Sunday, August 13, 2017


In Southold Town, Short term rentals have been restricted to a minimum of two weeks for the past two years.  We have seen a marked reduction in seasonal rentals and even worse some home owners have been forced to sell their homes since their basis for affordability included the rental income to cover costs of increased taxes and operating expenses.  

It’s time to assess the effectiveness of the regulations and determine if in fact we have made life better or worse for those of us who live here on the North Fork. 

“Real property ownership in the U.S. is commonly understood to come with a bundle of rights—the three core ones being the right to live in it, to rent it and to sell it. It is also generally accepted that some degree of regulation may impose limitations on property ownership, namely through the power of a government to promote order, safety, health, and the general welfare of society, within constitutional bounds. Zoning regulation is derived from this same authority, at the state level, and may be granted to local governments."
“Any ordinance that prohibits property owners from renting their homes, or significantly restricts the right to rent, strips them of one-third of their fundamental bundle of economically productive rights. Court decisions have established that property owners are entitled to use and enjoy their property, and that a regulation depriving an owner of property rights cannot be sustained unless it is required by due regard for public health, safety, comfort or welfare. Constitutional limitations on a government’s authority to regulate rental housing include the right to due process, equal protection, “takings” compensation, and protection from unreasonable search and seizure. Statutory limitations on the regulation of residential rentals include fair housing laws and private property rights protection acts. The most common rental restrictions, from licensing and inspection requirements to noise and maximum occupancy limits, and all those imposed by zoning authority, are subject to constitutional and statutory limitations.”*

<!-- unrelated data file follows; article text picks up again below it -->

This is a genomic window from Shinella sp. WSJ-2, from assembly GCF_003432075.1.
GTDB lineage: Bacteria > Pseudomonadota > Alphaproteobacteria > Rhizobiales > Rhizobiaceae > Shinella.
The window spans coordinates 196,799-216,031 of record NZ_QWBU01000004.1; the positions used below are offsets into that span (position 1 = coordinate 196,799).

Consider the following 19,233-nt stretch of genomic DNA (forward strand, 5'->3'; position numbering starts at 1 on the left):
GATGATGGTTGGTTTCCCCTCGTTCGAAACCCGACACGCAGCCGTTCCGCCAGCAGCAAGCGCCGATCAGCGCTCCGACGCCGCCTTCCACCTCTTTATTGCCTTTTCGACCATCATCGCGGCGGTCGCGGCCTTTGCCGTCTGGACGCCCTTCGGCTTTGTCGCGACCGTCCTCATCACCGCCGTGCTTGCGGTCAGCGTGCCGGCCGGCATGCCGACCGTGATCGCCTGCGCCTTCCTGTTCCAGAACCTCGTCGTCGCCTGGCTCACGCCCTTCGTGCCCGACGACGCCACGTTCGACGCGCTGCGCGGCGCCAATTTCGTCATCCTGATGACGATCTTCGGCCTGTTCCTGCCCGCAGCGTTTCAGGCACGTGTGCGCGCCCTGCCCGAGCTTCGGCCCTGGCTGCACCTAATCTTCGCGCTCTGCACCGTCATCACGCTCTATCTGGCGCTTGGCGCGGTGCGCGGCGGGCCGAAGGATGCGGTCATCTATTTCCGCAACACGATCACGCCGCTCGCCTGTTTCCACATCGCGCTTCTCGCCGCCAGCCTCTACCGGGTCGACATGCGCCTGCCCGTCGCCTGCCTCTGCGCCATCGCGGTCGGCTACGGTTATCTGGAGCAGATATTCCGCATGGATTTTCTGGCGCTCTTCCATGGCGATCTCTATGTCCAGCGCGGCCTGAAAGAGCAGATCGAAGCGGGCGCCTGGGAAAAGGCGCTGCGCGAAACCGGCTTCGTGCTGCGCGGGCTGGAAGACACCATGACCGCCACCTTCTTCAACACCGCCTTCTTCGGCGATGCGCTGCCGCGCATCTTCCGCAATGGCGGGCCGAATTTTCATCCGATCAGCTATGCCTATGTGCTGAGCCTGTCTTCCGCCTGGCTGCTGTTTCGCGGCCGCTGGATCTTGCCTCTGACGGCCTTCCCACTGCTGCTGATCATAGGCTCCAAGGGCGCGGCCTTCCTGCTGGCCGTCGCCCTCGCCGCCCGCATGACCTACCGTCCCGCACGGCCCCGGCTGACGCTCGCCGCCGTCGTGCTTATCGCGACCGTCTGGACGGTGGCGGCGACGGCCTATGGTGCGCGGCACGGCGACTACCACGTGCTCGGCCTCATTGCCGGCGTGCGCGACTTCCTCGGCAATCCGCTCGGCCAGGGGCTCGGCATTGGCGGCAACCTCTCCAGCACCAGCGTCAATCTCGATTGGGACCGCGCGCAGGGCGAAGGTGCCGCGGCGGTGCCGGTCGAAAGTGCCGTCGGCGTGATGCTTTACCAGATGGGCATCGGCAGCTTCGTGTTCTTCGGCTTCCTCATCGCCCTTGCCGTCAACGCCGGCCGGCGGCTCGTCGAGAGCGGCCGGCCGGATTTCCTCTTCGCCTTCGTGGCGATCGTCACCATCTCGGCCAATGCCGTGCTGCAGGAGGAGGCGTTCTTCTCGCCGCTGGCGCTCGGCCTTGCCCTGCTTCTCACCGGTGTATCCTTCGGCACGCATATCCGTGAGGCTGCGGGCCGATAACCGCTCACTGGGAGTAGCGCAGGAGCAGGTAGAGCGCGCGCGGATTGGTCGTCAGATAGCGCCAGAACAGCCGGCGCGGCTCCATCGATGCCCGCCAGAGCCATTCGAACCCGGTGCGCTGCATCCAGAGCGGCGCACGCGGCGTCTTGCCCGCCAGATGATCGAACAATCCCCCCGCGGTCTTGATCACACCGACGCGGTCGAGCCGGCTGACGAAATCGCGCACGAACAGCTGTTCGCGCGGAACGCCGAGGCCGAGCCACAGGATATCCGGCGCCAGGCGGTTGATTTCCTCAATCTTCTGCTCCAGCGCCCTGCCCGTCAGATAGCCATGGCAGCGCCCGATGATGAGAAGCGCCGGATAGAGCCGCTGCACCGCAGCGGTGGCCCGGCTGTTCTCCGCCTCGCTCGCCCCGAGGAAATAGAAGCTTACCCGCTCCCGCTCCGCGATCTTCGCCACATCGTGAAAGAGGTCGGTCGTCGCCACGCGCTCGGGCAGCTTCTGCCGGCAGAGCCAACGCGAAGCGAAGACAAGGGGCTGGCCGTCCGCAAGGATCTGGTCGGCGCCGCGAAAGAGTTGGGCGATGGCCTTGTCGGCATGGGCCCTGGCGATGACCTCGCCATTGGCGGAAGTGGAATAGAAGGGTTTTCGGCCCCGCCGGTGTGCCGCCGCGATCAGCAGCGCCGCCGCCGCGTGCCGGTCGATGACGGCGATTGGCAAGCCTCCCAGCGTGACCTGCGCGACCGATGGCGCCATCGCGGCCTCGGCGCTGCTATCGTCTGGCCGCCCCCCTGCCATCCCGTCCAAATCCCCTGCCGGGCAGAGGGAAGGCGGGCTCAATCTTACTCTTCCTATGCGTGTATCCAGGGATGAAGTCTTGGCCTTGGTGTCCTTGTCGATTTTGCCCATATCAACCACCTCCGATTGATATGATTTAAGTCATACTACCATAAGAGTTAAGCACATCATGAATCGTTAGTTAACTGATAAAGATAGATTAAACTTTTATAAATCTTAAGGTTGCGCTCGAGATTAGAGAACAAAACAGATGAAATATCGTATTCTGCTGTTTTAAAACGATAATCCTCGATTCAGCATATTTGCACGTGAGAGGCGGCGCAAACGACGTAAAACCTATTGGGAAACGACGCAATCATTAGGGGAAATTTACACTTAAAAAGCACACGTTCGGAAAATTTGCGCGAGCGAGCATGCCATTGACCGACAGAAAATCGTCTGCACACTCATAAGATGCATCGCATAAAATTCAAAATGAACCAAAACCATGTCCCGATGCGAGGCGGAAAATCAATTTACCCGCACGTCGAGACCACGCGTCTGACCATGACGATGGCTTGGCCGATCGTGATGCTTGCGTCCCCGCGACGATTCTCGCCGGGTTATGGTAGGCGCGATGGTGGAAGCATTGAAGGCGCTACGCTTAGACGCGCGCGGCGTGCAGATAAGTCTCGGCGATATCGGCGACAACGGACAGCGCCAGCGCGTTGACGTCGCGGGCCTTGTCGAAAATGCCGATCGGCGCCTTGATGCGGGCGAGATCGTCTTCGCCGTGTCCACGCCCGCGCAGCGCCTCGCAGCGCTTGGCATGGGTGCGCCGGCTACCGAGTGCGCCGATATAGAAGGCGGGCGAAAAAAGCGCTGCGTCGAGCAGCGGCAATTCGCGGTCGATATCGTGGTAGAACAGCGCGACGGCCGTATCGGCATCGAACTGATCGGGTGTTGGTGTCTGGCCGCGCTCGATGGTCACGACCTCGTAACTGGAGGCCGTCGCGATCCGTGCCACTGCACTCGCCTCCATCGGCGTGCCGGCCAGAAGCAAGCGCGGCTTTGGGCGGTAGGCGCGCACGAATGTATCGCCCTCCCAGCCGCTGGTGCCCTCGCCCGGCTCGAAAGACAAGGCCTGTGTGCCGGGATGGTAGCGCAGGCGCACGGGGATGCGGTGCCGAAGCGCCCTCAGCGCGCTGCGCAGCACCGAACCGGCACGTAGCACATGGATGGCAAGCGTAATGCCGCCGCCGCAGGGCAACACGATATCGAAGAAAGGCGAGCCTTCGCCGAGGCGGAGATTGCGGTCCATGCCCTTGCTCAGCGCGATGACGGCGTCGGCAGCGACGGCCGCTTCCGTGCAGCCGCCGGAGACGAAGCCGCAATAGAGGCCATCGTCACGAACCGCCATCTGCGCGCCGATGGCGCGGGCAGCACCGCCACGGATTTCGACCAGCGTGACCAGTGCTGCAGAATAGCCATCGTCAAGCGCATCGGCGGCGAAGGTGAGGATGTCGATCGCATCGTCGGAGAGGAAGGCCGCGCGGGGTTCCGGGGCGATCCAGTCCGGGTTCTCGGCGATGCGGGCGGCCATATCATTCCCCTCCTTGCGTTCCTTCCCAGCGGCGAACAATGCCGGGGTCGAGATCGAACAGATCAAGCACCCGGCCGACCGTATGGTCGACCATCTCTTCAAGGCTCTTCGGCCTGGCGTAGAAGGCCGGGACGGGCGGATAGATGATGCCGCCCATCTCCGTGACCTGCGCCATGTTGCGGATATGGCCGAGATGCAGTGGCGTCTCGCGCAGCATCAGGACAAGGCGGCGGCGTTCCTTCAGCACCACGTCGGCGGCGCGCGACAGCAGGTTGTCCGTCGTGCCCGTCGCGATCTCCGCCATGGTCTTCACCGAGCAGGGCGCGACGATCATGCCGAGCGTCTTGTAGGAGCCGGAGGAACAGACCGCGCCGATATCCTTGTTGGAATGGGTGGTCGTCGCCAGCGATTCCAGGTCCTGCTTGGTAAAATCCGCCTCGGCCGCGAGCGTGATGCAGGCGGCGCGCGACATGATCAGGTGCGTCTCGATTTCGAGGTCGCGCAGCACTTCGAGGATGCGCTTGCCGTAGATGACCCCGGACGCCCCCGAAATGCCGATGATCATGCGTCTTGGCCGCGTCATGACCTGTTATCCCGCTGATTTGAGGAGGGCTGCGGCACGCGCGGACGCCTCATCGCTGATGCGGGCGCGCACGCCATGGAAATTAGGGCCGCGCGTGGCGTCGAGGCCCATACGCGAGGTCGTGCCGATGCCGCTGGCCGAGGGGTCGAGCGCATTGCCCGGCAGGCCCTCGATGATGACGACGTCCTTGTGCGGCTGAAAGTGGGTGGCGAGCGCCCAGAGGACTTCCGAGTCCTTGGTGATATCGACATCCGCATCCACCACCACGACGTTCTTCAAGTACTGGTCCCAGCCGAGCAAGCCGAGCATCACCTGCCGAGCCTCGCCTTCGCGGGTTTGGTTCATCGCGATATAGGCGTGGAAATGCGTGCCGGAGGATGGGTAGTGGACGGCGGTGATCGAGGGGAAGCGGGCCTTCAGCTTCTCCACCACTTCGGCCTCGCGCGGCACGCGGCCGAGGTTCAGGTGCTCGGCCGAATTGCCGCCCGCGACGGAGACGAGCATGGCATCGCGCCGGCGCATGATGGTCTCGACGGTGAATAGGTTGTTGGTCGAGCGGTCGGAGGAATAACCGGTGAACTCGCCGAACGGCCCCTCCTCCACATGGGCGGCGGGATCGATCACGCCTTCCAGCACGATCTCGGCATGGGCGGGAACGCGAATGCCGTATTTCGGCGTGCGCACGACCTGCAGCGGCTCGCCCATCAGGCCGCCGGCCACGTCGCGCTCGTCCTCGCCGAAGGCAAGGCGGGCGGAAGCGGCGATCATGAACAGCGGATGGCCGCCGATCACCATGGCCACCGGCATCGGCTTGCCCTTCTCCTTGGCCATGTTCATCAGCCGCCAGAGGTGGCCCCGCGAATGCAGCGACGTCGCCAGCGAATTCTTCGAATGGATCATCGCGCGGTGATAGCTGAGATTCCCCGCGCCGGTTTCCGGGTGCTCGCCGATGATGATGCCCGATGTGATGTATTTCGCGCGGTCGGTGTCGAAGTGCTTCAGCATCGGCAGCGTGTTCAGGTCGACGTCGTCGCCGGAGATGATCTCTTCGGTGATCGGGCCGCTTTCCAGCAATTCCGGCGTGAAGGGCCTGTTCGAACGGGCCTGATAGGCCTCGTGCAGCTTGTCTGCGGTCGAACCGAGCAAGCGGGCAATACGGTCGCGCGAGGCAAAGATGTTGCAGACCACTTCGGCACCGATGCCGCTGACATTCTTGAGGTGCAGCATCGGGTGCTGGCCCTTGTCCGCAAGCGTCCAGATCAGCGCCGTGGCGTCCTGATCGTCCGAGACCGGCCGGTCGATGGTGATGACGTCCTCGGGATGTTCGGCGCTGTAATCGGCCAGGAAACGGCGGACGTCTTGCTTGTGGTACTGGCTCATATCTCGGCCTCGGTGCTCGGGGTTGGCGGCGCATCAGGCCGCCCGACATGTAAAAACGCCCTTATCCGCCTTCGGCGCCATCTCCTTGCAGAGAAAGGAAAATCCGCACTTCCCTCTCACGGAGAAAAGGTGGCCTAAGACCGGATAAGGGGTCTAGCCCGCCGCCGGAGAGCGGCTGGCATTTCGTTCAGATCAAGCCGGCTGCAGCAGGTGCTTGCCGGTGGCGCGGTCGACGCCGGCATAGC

We need to be mindful of protecting our individual property rights while at the same time protecting safety, comfort and welfare of every citizen.  But has the two week restriction made Southold Town a better place to live and work?  Would code enforcement have had the same impact without taking away property rights and causing some home owners financial hardship?  The Town Board  should do an adequate assessment and revisit the issue – is this a case of code change without adequate vetting and analysis with unintended consequences?

*Source: National Association of Realtors, Residential Rentals, The Housing Market, Regulations, and Property Rights, Spring 2017.

Looking to Buy or Sell your Home or Rent? Call us at 631-765-5333, or visit us on our website:  We listen, we care…….and we get results.

Sunday, August 6, 2017


Multiple offers are a common occurrence lately.  The good news for sellers is that homes are selling quickly and often at higher prices than asking.  The bad news is that there are many frustrated and disappointed prospective buyers and real estate agents.  The market has reached such a frenzied-state, that tactics unbecoming professionals are sometimes engaged to “win” regardless of the consequences to others involved in the transaction.